With two major regional trade negotiations under consideration, the United States should take advantage of this opportunity to build on its growing strengths.
The past two years have witnessed a remarkable change in the United States’ trade position. For the first time since 1991, the United States has had a multi-year improvement in its trade deficit outside of a recession. Two major trends have contributed to this change in direction: falling petroleum imports and a growing surplus in services trade. While the decline in petroleum imports can be attributed to growing domestic production, the rising surplus in services points to US competitiveness in an area that has become increasingly “tradable” across borders over time.
The Trans-Pacific Partnership (TPP) being negotiated by the United States and 11 other Pacific Rim nations, and the Transatlantic Trade and Investment Partnership (T-TIP) being negotiated by the United States and the European Union, both aim to increase market access for cross-border services as one of their objectives. Although services exports account for only 30 percent of total US exports, they are growing at a much faster rate than exports of material goods. Between 2011 and 2013, services exports grew by 10.5 percent, 60 percent faster than the growth in merchandise exports. Further, the United States’ surplus in services trade is growing, which helps offset the merchandise trade deficit.1
Moreover, this accounting of services’ role in US international trade actually understates its importance. As detailed in the latest report in our Issues by the Numbers series, “A new view of international trade,” over 20 percent of the value of US merchandise trade is accounted for by services inputs such as business and professional services, financial services, and transportation services.
Given the success of US services producers to date, even with sometimes substantial trade barriers in place, there is little doubt that with increased access to the huge markets covered by the TPP and T-TIP, the service sector in the United States could expand even more rapidly.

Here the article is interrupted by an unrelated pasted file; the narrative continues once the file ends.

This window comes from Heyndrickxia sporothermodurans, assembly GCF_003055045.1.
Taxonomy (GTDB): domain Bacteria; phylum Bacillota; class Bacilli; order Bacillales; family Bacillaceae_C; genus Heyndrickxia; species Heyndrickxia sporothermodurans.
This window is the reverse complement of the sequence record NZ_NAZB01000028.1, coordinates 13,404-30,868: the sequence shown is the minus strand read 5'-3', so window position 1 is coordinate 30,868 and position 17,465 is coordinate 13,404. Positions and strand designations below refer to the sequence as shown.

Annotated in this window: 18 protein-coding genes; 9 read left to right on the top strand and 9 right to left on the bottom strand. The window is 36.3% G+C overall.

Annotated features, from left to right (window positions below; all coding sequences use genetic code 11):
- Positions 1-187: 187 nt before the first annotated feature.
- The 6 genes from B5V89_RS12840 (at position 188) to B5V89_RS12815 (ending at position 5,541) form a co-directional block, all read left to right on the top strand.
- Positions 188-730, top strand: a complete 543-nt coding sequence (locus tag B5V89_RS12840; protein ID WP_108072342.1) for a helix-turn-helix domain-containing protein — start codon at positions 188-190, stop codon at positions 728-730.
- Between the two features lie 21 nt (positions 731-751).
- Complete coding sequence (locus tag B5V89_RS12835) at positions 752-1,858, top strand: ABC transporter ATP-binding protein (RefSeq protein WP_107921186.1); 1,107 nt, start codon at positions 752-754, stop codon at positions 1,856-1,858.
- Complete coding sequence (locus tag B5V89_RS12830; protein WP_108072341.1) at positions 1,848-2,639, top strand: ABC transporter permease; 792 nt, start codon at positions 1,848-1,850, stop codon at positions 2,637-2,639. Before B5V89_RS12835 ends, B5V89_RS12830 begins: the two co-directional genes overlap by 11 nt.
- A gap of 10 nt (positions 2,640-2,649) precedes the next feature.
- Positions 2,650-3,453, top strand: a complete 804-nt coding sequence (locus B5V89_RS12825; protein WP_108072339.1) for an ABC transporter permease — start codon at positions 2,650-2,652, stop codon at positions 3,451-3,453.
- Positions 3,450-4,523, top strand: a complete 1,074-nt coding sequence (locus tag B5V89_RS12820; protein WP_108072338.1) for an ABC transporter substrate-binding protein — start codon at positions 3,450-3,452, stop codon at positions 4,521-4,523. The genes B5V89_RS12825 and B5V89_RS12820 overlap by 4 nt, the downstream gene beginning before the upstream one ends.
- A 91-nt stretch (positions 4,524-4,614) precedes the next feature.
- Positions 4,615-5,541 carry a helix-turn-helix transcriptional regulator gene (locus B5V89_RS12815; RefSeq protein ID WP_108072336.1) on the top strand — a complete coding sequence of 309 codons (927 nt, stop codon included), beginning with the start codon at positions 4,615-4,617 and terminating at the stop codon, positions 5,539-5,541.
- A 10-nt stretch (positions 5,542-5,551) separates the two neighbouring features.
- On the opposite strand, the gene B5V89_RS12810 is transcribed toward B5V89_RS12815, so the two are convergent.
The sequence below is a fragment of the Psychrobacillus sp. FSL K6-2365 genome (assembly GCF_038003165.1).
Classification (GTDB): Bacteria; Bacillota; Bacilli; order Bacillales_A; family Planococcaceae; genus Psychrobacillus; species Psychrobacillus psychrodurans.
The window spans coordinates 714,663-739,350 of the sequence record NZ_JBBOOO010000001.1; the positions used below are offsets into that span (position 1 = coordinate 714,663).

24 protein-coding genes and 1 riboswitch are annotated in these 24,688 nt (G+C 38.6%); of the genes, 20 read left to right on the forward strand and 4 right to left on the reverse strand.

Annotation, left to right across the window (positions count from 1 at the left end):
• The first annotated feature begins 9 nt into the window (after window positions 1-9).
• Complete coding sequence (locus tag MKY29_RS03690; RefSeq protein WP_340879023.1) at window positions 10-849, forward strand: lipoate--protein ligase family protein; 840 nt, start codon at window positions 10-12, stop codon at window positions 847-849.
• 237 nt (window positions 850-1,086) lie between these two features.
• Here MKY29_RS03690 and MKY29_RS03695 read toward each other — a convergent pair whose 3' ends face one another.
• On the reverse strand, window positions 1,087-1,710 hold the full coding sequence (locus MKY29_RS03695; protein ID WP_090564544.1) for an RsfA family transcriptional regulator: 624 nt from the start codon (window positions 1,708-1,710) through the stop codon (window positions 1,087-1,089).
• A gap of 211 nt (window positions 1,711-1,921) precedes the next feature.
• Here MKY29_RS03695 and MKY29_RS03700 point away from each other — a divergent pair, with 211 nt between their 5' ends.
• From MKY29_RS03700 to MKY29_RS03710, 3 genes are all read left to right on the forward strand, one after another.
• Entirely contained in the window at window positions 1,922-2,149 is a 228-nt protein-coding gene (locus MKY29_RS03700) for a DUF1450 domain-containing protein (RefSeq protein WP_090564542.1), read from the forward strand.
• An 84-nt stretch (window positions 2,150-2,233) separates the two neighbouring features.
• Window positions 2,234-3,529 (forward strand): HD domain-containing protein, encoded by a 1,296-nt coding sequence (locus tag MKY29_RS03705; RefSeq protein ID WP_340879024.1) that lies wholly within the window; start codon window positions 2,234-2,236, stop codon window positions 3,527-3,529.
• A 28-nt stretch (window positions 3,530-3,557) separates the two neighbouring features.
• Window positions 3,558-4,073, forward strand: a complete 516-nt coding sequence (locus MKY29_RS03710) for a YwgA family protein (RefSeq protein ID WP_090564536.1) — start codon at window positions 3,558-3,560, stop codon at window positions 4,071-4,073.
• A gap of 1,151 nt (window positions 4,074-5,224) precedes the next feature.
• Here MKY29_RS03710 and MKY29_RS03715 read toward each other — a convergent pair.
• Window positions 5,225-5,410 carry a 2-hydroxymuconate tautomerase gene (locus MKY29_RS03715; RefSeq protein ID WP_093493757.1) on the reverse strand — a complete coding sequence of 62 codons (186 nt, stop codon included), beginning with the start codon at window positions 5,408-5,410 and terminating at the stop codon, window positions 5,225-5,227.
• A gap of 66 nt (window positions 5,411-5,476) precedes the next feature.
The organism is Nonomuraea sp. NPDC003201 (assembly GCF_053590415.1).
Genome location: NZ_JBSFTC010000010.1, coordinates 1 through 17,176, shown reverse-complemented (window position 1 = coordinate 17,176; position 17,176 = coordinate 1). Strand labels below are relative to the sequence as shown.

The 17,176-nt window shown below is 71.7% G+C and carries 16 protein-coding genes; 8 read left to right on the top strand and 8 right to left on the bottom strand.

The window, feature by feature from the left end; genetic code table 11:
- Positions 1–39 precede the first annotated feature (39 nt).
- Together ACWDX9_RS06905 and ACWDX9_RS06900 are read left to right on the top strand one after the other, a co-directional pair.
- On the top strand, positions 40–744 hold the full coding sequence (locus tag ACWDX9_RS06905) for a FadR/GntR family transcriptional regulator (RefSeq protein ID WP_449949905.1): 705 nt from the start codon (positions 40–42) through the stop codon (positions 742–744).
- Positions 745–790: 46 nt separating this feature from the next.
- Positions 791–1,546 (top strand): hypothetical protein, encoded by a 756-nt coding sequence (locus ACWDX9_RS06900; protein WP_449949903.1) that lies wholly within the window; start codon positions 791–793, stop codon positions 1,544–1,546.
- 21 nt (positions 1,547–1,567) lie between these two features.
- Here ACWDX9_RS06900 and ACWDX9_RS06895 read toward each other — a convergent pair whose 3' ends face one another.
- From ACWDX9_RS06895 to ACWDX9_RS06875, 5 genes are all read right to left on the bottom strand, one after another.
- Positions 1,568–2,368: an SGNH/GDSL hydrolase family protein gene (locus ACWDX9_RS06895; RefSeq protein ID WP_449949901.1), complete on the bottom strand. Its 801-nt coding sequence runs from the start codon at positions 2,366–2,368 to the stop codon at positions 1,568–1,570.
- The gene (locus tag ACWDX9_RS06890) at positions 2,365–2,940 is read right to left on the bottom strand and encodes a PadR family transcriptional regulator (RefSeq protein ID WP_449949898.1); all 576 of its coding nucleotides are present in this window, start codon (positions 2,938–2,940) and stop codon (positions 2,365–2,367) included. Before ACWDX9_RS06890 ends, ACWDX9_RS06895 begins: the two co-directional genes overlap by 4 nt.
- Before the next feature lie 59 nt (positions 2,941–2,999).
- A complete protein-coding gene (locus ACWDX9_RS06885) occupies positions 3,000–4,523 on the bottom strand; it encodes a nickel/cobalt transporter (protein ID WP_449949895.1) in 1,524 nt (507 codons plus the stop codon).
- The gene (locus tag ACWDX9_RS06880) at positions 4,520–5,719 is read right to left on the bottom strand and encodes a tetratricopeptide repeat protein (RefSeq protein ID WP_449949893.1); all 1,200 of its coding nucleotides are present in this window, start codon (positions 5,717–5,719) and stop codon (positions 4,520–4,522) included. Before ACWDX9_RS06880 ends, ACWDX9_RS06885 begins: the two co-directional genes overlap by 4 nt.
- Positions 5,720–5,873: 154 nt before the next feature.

Of course, these two trade agreements have significantly broader goals than just increasing access for services, and many of the issues under discussion, such as those covering intellectual property, environmental protection, and differences in regulation and standards are highly contentious. However, we live in a highly interconnected world of global value chains where intermediate inputs account for over two-thirds of the goods and 70 percent of the services traded worldwide.2 With the United States well integrated into these chains, increasing the efficiency of cross-border transactions offers the opportunity to improve the United States’ cost-competitiveness in both goods and services.
No doubt about it—trade agreements are very difficult to negotiate, and maybe even more difficult to sell to elected leaders and the general population. However, with new sources of domestic energy making the United States attractive to domestic and foreign manufacturers looking to expand, and a service sector that is demonstrably first-class, it might be time to double down and bring these two negotiations to a successful conclusion.